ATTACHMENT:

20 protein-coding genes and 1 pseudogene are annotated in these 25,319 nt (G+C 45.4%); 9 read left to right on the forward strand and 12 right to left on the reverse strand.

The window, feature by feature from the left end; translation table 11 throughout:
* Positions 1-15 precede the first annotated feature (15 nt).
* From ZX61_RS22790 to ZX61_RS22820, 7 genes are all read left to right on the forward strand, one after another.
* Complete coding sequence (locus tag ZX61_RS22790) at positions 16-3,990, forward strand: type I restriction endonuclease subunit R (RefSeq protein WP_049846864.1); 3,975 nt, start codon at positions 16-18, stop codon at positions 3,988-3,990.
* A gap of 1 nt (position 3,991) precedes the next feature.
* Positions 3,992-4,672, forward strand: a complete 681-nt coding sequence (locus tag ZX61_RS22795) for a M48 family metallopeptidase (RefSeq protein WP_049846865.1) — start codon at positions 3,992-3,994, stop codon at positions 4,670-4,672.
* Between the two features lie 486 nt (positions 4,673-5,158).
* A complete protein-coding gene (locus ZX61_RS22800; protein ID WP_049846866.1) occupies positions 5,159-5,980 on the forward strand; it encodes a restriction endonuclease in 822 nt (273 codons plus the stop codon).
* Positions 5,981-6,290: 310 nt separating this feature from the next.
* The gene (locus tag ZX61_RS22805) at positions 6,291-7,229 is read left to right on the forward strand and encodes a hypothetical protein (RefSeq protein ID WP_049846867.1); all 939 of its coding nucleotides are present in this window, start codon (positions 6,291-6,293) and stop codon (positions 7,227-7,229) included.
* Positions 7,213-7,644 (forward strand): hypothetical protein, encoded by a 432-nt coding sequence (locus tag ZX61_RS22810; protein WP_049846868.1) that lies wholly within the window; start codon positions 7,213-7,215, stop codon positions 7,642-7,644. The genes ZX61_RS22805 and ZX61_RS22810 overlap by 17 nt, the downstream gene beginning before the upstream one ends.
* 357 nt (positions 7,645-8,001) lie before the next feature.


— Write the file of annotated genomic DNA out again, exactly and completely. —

20 protein-coding genes and 1 pseudogene are annotated in these 25,319 nt (G+C 45.4%); 9 read left to right on the forward strand and 12 right to left on the reverse strand.

The window, feature by feature from the left end; translation table 11 throughout:
* Positions 1-15 precede the first annotated feature (15 nt).
* From ZX61_RS22790 to ZX61_RS22820, 7 genes are all read left to right on the forward strand, one after another.
* Complete coding sequence (locus tag ZX61_RS22790) at positions 16-3,990, forward strand: type I restriction endonuclease subunit R (RefSeq protein WP_049846864.1); 3,975 nt, start codon at positions 16-18, stop codon at positions 3,988-3,990.
* A gap of 1 nt (position 3,991) precedes the next feature.
* Positions 3,992-4,672, forward strand: a complete 681-nt coding sequence (locus tag ZX61_RS22795) for a M48 family metallopeptidase (RefSeq protein WP_049846865.1) — start codon at positions 3,992-3,994, stop codon at positions 4,670-4,672.
* Between the two features lie 486 nt (positions 4,673-5,158).
* A complete protein-coding gene (locus ZX61_RS22800; protein ID WP_049846866.1) occupies positions 5,159-5,980 on the forward strand; it encodes a restriction endonuclease in 822 nt (273 codons plus the stop codon).
* Positions 5,981-6,290: 310 nt separating this feature from the next.
* The gene (locus tag ZX61_RS22805) at positions 6,291-7,229 is read left to right on the forward strand and encodes a hypothetical protein (RefSeq protein ID WP_049846867.1); all 939 of its coding nucleotides are present in this window, start codon (positions 6,291-6,293) and stop codon (positions 7,227-7,229) included.
* Positions 7,213-7,644 (forward strand): hypothetical protein, encoded by a 432-nt coding sequence (locus tag ZX61_RS22810; protein WP_049846868.1) that lies wholly within the window; start codon positions 7,213-7,215, stop codon positions 7,642-7,644. The genes ZX61_RS22805 and ZX61_RS22810 overlap by 17 nt, the downstream gene beginning before the upstream one ends.
* 357 nt (positions 7,645-8,001) lie before the next feature.